Ask Maria: Will my Cabinets Look Dated Even if I Paint Them?

This question has not been covered on the blog so when Sherry sent it in, I decided it would be a good post! Here’s her question:

I love your blog! We are in the process of updating our kitchen.  The cabinets will be white and a new countertop/island will be installed.  We are now empty nesters and the huge refrigerator will be downsized. 

After looking at many online photos and touring new homes in the area I noted that none had wood valances over the sink.  Are they dated, or just another cost savings to builders to omit them? 

There is only one cabinet on the left side so I feel it ties it to the rest of the cabinets.  Also, there are two other raised cabinets and if I remove the valance it might look unbalanced.  If it matters, we have a very wooded lot to view from the kitchen window.  Help!

This is a really good question and it brings up a couple of common issues to be aware of, if you are planning to update your kitchen by painting your existing cabinets.

First of all, technically, yes, wood valances over kitchen windows are dated.

However, Sherry is right, in this case it DOES connect the lonely cabinet on the right to the rest, and it DOES repeat the raised cabinetry above the stove and the fridge. So in this case, I might keep it UNLESS she is starting from scratch with all new cabinetry.

Here’s an image of her kitchen.

Sherry’s kitchen, you can see how lonely the one cabinet on the right would be without the valance.

The other side of Sherry’s kitchen has cabinets that relate to the valance

Painting her cabinets some kind of white (depending on what she installs for a countertop and backsplash) will be a lovely update, but it will just look like a painted builder grade wood kitchen unless she takes it to the next level with a simple update, closing in the space above the cabinets.

You’ll notice that the awkward dust collecting gap above the cabinets is the feature that always gives away a builder grade kitchen.

You’ll never see that space between the cabinets and the ceiling in a current high end custom kitchen like the one below.

Connie Newberry in House Beautiful

Fortunately, it’s a relatively simple fix that can be done when you paint your cabinets. You can create the illusion of current cabinetry by boxing in the gap between the cabinets and the ceiling and adding some decorative molding to create a custom look that relates to the style of your cabinets.


I always recommend this to my eDesign clients when they are updating their kitchens, it just makes such a big difference.

Here’s a stunning before and after over at Remodelacasa complete with a walk through of how it was done.

Kitchen Before from Remodelacasa

And the gorgeous after below.

Stunning transformation by closing the gap above the cabinets from Remodelacasa

In the process of closing the gap above the cabinets, they also designed a lovely custom hood fan which I highly recommend. I just put one in my kitchen and I love it, you can see it here.  Those above the stove microwave fans are just never pretty.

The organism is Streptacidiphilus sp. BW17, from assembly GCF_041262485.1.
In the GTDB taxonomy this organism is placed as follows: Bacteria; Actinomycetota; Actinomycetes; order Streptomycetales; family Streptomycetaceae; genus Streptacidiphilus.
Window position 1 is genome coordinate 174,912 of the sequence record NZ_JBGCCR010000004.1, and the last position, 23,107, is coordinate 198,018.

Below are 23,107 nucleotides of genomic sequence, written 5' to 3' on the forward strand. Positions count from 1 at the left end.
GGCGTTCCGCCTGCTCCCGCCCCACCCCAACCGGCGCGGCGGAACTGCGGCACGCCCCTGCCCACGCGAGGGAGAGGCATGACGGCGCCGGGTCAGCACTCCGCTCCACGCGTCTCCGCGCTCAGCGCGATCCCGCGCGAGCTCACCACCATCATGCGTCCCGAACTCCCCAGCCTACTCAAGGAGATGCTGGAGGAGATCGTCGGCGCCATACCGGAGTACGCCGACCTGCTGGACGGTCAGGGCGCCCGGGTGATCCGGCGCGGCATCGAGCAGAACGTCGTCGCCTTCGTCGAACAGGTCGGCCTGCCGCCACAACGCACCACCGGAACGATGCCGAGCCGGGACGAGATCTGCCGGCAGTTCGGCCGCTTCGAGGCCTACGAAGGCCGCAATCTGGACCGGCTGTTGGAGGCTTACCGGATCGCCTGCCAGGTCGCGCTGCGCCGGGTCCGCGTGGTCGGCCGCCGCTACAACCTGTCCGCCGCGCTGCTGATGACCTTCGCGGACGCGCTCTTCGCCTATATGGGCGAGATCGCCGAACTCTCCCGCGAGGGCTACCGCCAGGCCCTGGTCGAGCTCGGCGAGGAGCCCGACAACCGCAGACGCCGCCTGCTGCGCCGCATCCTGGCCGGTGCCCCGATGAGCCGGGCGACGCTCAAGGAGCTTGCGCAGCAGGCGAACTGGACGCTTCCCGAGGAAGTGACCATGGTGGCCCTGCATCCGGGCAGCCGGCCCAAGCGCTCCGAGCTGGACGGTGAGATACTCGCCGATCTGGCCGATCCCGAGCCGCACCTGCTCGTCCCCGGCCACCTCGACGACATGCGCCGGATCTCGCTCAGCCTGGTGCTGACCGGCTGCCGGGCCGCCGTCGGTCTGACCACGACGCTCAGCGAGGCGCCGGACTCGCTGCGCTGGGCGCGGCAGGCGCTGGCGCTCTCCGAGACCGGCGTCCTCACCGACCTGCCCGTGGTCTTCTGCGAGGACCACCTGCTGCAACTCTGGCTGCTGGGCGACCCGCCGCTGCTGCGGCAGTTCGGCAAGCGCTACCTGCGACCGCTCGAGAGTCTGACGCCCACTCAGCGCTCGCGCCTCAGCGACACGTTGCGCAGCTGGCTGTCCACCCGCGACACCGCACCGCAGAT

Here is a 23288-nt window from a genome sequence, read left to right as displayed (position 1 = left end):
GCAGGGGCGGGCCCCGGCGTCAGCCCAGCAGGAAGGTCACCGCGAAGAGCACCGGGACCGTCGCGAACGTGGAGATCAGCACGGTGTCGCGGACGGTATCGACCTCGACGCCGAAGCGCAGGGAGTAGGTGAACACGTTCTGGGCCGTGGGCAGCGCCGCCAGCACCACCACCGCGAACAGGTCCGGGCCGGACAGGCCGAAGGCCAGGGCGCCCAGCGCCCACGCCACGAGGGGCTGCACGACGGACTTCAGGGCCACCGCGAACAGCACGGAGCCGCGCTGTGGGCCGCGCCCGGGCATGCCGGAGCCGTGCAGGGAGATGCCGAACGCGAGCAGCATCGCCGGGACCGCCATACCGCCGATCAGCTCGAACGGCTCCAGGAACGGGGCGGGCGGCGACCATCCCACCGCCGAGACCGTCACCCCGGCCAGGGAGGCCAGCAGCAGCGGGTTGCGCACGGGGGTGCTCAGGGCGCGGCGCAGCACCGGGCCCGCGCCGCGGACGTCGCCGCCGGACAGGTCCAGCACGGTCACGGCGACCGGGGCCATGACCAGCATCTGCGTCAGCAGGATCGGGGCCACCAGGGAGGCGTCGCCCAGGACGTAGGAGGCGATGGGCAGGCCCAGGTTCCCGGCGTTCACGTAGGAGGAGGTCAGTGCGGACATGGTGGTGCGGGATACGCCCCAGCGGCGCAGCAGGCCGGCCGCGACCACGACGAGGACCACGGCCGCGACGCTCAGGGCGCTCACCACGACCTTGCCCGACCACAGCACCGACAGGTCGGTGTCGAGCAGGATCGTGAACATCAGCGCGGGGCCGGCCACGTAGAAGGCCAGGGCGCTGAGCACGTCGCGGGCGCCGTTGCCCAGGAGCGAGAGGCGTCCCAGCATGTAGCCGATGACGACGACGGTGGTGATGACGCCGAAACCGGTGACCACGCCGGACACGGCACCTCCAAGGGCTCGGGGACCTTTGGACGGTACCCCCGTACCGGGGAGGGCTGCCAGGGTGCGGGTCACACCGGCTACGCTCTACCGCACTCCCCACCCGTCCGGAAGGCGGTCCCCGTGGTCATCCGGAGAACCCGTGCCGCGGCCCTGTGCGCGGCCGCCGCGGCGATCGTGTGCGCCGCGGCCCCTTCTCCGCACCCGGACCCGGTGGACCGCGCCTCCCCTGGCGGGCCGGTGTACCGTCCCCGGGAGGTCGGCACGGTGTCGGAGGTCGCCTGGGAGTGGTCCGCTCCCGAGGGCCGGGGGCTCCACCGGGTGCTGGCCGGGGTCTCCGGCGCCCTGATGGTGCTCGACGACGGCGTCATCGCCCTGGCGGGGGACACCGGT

It’s clever the way they removed the doors from the cabinets directly flanking the hood fan.

And the other important improvement to notice here is the way they installed a deeper box over the fridge to properly match up with it and closed it in so it looks more like a custom kitchen. Refrigerators that stick out and don’t fit are never a good look. Little details like this can make all the difference.

The trick is to add the right molding to relate to your cabinets. Crown molding is usually a good idea, but since the gap is fairly large in Shelly’s kitchen, I recommend that she break up the faux soffit with a few strips of molding so it doesn’t look like a blank box.

Here is a breakdown of the different moldings used in the above kitchen below.

Once you get the hang of a miter saw, DIY moulding is pretty easy. See how here.


If you search, there’s a few DIY bloggers that have done the same thing to their cabinets.

For Sherry’s kitchen, installing a custom hood fan to resemble her wood valance and boxing everything up to the top before painting would be a dramatic transformation.

Recently, I saw this dramatic cabinet makeover that I posted on my Instagram:


Given the cabinets in this kitchen were so low, adding the shelving made it look so much less like the space was being covered! Brilliant!

After {image via Shanty Chic}

Okay so over to you my lovelies and back to Sherry’s kitchen, I’m on the fence about keeping her valance now, what do you think? Yay or nay? If she covers up the gap above her cabinets, maybe she could remove the valance?

Let me know what you think!

Terreeia and I are on our way to Dallas tomorrow morning for my Specify Colour with Confidence workshop which starts Wednesday and then Charleston is next week! I’m excited!

Also I’m just a few followers away from 10,000 on Instagram, follow me here!

And I’ve been nominated as a Modenus Top 100 Interior Design influencer for 2019, please vote for me here. Scroll through to find me and hit like! Thanks so much! (you can vote every day 🙂

If you are planning on a kitchen remodel and want to make sure to get your colours and finishes right along with other important tips and suggestions you can use our popular Create a Classic Kitchen eDesign consultation here.

Related posts:

How to Avoid the 5 Most Common Kitchen Mistakes

Ask Maria: Will my White Kitchen be Cold?

‘Interesting’ to Classic Kitchen Counter and Backsplash Makeover



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